Keywords: Credit risk; Greek banking sector; Non-performing loans; Systemic liquidity risk; Worldwide Governance Indicators.
    JEL: C51 G21 G2 G38
    Date: 2019–05
  3. By: Yiming Cao (Boston University); Raymond Fisman (Boston University and NBER); Hui Lin (Nanjing University); Yongxiang Wang (University of Southern California)
    Abstract: We study the consequences of month-end lending incentives for Chinese bank managers. Using data from two banks, one state-owned and the other partially privatized, we show a clear increase in lending in the final days of each month, resulting from both more loan issuance and higher value per loan. We estimate that daily lending is 92 percent higher in the last 5 days of each month as a result of loan targets, with only a small amount plausibly attributable to shifting loans forward from the following month. End-of-month loans are 1.6 percentage points (12 percent) more likely to be classified as bad in the years following issuance relative to mid-month loans. Our work highlights the distortionary effects of target-setting on capital allocation, in a context in which such concerns have risen to particular prominence in recent years.
    Keywords: Capital allocation; incentive design; Chinese banking
    JEL: G21 M52
    Date: 2018–10
  4. By: Simplice A. Asongu (Yaoundé/Cameroon); Nicholas M. Odhiambo (Pretoria, South Africa)
    Abstract: The Quiet Life Hypothesis (QLH) is the pursuit of less efficiency by firms. In this study, we assess if powerful banks in the African banking industry are increasing financial access. The QLH is therefore consistent with the pursuit of financial intermediation inefficiency by large banks. To investigate the hypothesis, we first estimate the Lerner index. Then, using Two Stage Least Squares, we assess the effect of the Lerner index on financial access proxied by loan price and loan quantity. The empirical evidence is based on a panel of 162 banks from 42 African countries for the period 2001-2011. The findings support the QLH, although quiet life is driven by the below-median Lerner index sub-sample. Policy implications are discussed.
    Keywords: Financial access; Bank performance; Africa
    JEL: D40 G20 G29 L10 O55
    Date: 2018–01
  5. By: Segura, Anatoli; Suarez, Javier
    Abstract: We characterize policy interventions directed to minimize the cost to the deposit guarantee scheme and the taxpayers of banks with legacy problems. Non-performing loans (NPLs) with low and risky returns create a debt overhang that induces bank owners to forego profitable lending opportunities. NPL disposal requirements can restore the incentives to undertake new lending but, as they force bank owners to absorb losses, can also make them prefer the bank being resolved. For severe legacy problems, combining NPL disposal requirements with positive transfers is optimal and involves no conflict between minimizing the cost to the authority and maximizing overall surplus. JEL Classification: G01, G20, G28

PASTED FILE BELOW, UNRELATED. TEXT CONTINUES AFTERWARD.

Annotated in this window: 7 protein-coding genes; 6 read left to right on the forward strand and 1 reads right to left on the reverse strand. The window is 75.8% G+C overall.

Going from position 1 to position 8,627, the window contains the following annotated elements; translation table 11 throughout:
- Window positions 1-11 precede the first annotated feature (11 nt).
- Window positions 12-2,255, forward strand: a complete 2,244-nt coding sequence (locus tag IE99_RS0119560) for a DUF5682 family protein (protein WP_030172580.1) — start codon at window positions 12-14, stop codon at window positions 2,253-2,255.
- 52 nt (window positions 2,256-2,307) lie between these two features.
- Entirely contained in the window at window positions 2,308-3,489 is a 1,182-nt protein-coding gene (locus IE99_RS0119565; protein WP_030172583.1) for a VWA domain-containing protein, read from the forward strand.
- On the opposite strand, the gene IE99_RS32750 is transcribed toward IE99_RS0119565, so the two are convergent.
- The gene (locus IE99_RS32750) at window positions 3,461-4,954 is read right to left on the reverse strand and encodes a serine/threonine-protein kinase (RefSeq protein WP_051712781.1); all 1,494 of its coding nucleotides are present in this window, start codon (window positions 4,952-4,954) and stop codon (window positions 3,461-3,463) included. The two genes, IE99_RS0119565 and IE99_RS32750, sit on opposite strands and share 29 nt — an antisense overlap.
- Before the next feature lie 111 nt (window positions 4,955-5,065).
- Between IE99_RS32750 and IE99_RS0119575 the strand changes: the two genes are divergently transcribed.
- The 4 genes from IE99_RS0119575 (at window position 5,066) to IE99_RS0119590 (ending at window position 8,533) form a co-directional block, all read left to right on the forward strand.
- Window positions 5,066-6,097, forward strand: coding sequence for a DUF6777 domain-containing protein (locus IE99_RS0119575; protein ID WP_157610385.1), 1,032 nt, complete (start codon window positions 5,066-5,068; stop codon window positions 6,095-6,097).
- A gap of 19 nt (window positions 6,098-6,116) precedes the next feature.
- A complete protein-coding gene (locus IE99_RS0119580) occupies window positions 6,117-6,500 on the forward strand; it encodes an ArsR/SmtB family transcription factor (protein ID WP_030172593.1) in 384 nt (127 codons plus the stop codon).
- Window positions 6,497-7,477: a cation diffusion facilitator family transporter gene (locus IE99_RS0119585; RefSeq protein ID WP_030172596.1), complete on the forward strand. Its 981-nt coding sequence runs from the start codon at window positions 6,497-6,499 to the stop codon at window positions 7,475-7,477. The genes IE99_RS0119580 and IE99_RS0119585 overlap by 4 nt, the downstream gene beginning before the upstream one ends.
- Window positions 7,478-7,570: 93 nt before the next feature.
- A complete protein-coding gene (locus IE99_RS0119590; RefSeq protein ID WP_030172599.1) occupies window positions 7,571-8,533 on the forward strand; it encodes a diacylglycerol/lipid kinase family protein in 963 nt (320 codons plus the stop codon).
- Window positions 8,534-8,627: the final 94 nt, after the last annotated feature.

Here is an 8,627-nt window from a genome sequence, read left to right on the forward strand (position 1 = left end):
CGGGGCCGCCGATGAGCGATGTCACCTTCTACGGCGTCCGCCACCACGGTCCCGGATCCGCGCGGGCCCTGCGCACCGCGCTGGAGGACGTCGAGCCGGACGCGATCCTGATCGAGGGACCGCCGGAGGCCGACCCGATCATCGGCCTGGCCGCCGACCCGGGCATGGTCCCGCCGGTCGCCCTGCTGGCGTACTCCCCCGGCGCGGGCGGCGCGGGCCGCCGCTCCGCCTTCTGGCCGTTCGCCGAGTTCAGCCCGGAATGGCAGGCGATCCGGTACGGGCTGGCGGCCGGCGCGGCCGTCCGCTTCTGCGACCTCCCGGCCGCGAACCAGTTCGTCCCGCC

Keywords: debt overhang, deposit insurance, non performing loans, optimal intervention, state aid
    Date: 2019–06
  6. By: Manmohan Singh; Rohit Goel
    Abstract: In global financial centers, short-term market rates are effectively determined in the pledged collateral market, where banks and other financial institutions exchange collateral (such as bonds and equities) for money. Furthermore, the use of long-dated securities as collateral for short tenors—or example, in securities-lending and repo markets, and prime brokerage funding—impacts the risk premia (or moneyness) along the yield curve. In this paper, we deploy a methodology to show that transactions using long dated collateral also affect short-term market rates. Our results suggest that the unwind of central bank balance sheets will likely strengthen the monetary policy transmission, as dealer balance-sheet space is now relatively less constrained, with a rebound in collateral reuse.
    Date: 2019–05–17
  7. By: Emre Alper; Benedict J. Clements; Niko A Hobdari; Rafel Moyà Porcel
    Abstract: This paper reviews the impact of interest rate controls in Kenya, introduced in September 2016. The intent of the controls was to reduce the cost of borrowing, expand access to credit, and increase the return on savings. However, we find that the law on interest rate controls has had the opposite effect of what was intended. Specifically, it has led to a collapse of credit to micro, small, and medium enterprises; shrinking of the loan book of the small banks; and reduced financial intermediation. We also show that interest rate caps reduced the signaling effects of monetary policy. These suggest that (i) the adverse effects could largely be avoided if the ceiling was high enough to facilitate lending to higher risk borrowers; and (ii) alternative policies could be preferable to address concerns about the high cost of credit.